As Stark gets cracking on a cure for Dr. Wilkes’ intangibility, Carter decides to pay Frost a visit herself. After a great, strategic exchange in which Carter subtly threatens Frost and Frost deftly avoids any admission of wrongdoing, Carter heads back to Stark’s. She shares an intimate moment with Dr. Wilkes where she tell him she’s an “excellent judge of character,” which mirrors her initial attraction to Captain America. Meanwhile, Jack is handing SSR evidence over to Vernon and Frost is manipulating Chadwick into taking a hit out on Carter. Later, while Carter is putting some Captain America-worthy moves on a punching bag, she’s attacked. With a little help from Jarvis, they fend off the attacker.

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As Carter is feeling good that she rattled Frost into doing something rash, Stark is gearing up to seek out an expert in subatomic and gravitational physics in Peru. When Carter returns to the office, Chief Sousa tells her that he uncovered that Whitney Frost is really an alias for Agnes Cully, who did some brilliant work during the war and is secretly the brains behind Isodyne Energy. Meanwhile, Frost is informed by the director of her latest movie that the studio wanted to go with someone else, but he fought for her. When they hug, he starts to get a little creepy, at which point the Zero Matter in her body attacks and absorbs him. The Zero Matter crack on her forehead then grows a bit. Her transformation into well-known Marvel villain Madame Masque grows nearer. It’s great that this season’s main villain is shaping up to be a woman hiding in plain sight, cloaked by the dismissive gaze of passive misogyny.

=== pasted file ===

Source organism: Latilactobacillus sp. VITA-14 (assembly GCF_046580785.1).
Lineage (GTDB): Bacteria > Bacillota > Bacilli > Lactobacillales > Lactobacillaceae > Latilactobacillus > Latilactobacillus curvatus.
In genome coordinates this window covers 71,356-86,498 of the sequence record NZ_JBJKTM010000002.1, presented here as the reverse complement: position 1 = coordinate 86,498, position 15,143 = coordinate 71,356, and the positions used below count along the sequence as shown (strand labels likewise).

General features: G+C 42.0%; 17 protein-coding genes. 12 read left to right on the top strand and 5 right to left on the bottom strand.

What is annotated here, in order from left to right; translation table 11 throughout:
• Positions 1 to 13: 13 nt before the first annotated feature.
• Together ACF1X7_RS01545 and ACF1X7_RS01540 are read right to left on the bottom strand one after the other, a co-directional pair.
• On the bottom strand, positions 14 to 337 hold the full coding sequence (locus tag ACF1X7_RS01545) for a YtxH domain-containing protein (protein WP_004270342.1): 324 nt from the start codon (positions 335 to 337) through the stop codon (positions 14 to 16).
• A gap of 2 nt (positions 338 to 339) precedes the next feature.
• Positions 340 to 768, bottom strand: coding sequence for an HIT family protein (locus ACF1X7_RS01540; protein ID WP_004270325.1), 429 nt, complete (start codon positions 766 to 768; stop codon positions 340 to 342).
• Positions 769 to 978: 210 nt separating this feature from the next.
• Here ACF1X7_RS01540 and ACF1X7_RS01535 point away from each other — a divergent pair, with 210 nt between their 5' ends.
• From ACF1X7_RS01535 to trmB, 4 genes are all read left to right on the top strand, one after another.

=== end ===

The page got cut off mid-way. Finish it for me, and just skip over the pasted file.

While the action is well done, the social commentary is poignant, the dialogue is snappy, and the jokes almost always hit, Agent Carter continues to excel at the thing that keeps its viewers returning, the depth of the characters. The interactions and motivation of the characters is always exciting and truthful. As season two continues, fans will undoubtedly continue to tune in to find out how things turn out for these characters that they have grown to genuinely care for.

Category: reviews, TV